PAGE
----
Second deep problem. There’s no credible narrative, no story we can all agree on to make sense of the world. Scientific explanations of reality are too convoluted for anyone but a tiny handful of academic elites. The global economy and its interactions with technology and culture and politics are too complex for any human to fathom; no model or theory approximates it, which means it cannot be directed or controlled.
The response to this has primarily been one of intellectual nostalgia. The failure of liberalism leads people to religious conservatism, or nationalism, or communism: but these are all just forms of nihilism; they have no actual solutions, just an irrational belief that if you get rid of that ideologies’ bugbear – trade, or multiculturalism, or secularism or capitalism – you’ll magically solve everything.
Third – really – deep problem. We don’t understand ourselves. We cling to discredited notions of the human condition and think we’re beings with immortal souls, or members of some group with unique qualities, or rational individuals with free will. None of these stories are true.
Our response to the world we find ourselves in, Harari concludes, should be one of humility and open bewilderment. Instead of adhering to old certainties or established narratives we should learn to think critically, to out seek new ideas, new ways of living and relating to each other. But to do this, we need to know more about ourselves and who we really are.
So how do we, like, discover who we really are? Yuval Noah Harari is glad you asked. In the final two chapters of 21 Lessons for the 21st Century he stops talking about Stalin and the Lascaux cave paintings and industrial farming and the Meiji Restoration and The Lion King and Aldous Huxley and Assyrian military tactics and Mark Zuckerberg, and talks about his own life and beliefs.
Harari was a troubled and restless teenager who pondered the meaning of life and wondered why there was so much suffering in the world. He thought he’d find the answers in academic study or philosophical inquiry, but was frustrated to find that neither of these paths seemed to yield any real insights.
Then, when he was a 24-year-old doctoral student at Oxford, one of Harari’s friends convinced him to attend a ten day long meditation retreat. The experience changed his life. He was taught vipassana meditation by S N Goenka, one of the pioneers of the secular meditation movement, sometimes characterised as a protestant version of Buddhism; a non-mystical interpretation of the religion stripped of gods, demons, afterlives, reincarnation, Bodhisattvas flying around illuminating people and other such trappings and focused on the praxis of meditation. A sign outside Goekna’s office famously read “Please avoid theoretical and philosophical discussions and focus your questions on matters relating to your actual practise.”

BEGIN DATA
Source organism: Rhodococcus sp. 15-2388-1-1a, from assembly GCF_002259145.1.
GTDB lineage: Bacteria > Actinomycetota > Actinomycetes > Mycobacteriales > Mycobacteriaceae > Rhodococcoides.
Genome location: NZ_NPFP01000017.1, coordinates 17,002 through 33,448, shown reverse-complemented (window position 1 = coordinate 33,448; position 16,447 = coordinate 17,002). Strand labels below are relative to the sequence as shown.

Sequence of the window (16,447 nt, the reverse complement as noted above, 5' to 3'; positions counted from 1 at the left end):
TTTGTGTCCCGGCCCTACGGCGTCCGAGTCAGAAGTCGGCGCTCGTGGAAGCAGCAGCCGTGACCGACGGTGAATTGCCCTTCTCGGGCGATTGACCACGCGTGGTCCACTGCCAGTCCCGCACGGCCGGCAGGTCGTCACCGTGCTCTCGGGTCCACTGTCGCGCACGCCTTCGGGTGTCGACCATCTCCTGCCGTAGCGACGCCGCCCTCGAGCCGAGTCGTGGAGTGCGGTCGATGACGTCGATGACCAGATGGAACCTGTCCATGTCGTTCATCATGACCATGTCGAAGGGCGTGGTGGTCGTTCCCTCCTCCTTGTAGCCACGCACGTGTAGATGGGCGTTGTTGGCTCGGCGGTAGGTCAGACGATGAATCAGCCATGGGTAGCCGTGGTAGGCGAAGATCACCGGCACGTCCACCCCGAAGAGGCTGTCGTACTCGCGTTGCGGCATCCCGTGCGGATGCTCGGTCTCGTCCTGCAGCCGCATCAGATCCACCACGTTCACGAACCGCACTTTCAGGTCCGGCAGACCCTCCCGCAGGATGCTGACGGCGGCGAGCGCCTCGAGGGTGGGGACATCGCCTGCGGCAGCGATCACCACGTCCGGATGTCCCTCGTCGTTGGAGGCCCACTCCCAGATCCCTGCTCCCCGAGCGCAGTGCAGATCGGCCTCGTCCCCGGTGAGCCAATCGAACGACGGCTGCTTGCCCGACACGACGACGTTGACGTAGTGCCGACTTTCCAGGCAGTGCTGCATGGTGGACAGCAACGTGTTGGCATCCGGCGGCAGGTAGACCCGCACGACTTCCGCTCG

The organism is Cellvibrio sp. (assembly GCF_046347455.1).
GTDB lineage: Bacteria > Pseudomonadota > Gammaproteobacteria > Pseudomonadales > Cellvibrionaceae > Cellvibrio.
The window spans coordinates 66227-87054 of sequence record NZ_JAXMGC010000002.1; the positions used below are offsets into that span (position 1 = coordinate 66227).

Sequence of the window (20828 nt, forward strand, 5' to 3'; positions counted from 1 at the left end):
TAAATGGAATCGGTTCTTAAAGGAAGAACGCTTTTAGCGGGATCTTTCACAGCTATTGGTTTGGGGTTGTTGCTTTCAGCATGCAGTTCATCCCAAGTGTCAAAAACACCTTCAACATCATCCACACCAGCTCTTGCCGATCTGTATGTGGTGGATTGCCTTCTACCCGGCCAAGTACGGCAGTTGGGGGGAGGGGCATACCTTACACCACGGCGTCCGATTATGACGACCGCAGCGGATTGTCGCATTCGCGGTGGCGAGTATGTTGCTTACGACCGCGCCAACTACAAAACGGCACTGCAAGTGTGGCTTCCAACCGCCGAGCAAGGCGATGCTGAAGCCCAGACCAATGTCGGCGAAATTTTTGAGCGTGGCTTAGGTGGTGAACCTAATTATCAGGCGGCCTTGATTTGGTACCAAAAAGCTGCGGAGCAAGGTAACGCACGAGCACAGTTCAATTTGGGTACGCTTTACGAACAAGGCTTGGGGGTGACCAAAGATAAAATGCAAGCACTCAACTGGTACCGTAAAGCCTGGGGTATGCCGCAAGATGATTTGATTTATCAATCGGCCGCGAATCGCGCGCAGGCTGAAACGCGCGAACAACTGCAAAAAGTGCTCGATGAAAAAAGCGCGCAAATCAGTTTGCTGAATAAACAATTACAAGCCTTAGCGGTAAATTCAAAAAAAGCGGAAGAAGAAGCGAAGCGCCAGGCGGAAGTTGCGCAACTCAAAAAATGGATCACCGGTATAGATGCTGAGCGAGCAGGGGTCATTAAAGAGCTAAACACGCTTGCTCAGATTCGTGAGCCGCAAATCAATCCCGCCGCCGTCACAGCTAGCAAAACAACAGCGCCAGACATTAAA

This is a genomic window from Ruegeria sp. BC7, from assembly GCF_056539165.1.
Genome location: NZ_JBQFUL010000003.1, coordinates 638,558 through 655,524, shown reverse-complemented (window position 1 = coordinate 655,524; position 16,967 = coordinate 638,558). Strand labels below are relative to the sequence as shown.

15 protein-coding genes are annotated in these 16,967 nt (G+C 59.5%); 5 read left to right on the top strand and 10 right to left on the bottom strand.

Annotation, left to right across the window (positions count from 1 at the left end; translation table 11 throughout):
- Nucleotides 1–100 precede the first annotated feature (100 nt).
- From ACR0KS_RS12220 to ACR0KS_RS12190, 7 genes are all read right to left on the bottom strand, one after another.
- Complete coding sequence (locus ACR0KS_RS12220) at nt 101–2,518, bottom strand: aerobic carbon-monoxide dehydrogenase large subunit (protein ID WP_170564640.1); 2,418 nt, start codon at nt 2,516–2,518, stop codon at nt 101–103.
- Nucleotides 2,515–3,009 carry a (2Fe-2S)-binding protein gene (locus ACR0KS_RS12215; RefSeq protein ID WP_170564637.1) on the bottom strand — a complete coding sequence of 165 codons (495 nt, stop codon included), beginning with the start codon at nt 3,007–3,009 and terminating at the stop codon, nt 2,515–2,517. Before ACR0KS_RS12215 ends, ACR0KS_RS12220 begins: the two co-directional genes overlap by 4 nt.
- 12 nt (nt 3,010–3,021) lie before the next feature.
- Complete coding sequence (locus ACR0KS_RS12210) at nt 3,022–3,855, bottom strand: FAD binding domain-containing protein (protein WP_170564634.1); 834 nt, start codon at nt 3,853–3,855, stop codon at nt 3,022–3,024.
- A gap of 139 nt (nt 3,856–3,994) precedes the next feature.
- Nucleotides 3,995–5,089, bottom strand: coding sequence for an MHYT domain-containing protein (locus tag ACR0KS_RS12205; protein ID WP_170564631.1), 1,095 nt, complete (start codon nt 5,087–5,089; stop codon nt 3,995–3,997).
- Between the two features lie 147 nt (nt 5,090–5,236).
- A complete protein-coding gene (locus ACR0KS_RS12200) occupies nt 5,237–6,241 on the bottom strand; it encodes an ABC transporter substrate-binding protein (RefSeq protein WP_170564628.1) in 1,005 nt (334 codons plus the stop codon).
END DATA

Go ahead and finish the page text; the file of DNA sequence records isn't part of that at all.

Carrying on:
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Since then Harari has meditated for two hours every day, and he spends one month a year at a retreat, meditating intensely. This isn’t about escaping reality, he insists: it’s about getting in touch with reality. Meditation, he writes, gives him the detached perspective with which he writes his books, and revealed to him the truth behind the fundamental teachings of Buddhism: that everything is impermanent; all existence is suffering; the self does not exist.
Meditation and Buddhism are not panaceas, Harari admits. Meditation is simply too difficult for most people and – because none of his essays seem complete without a description of some historical atrocity – he recounts various wars and genocides carried out by devout Buddhists. But it is the path he’s found, and its the path he recommends to his readers after three books debunking every other religion, system of belief or ideology ever conceived.
We’re addicted to stories, Harari concludes; they’re our greatest invention but the truth about reality, he announces in his final essay, is that there is no story. It’s a paradoxical but probably inevitable lesson for one of the most persuasive and influential storytellers in the world to end on.
21 Lessons for the 21st Century by Yuval Noah Harari (Jonathan Cape, $38) is available at Unity Book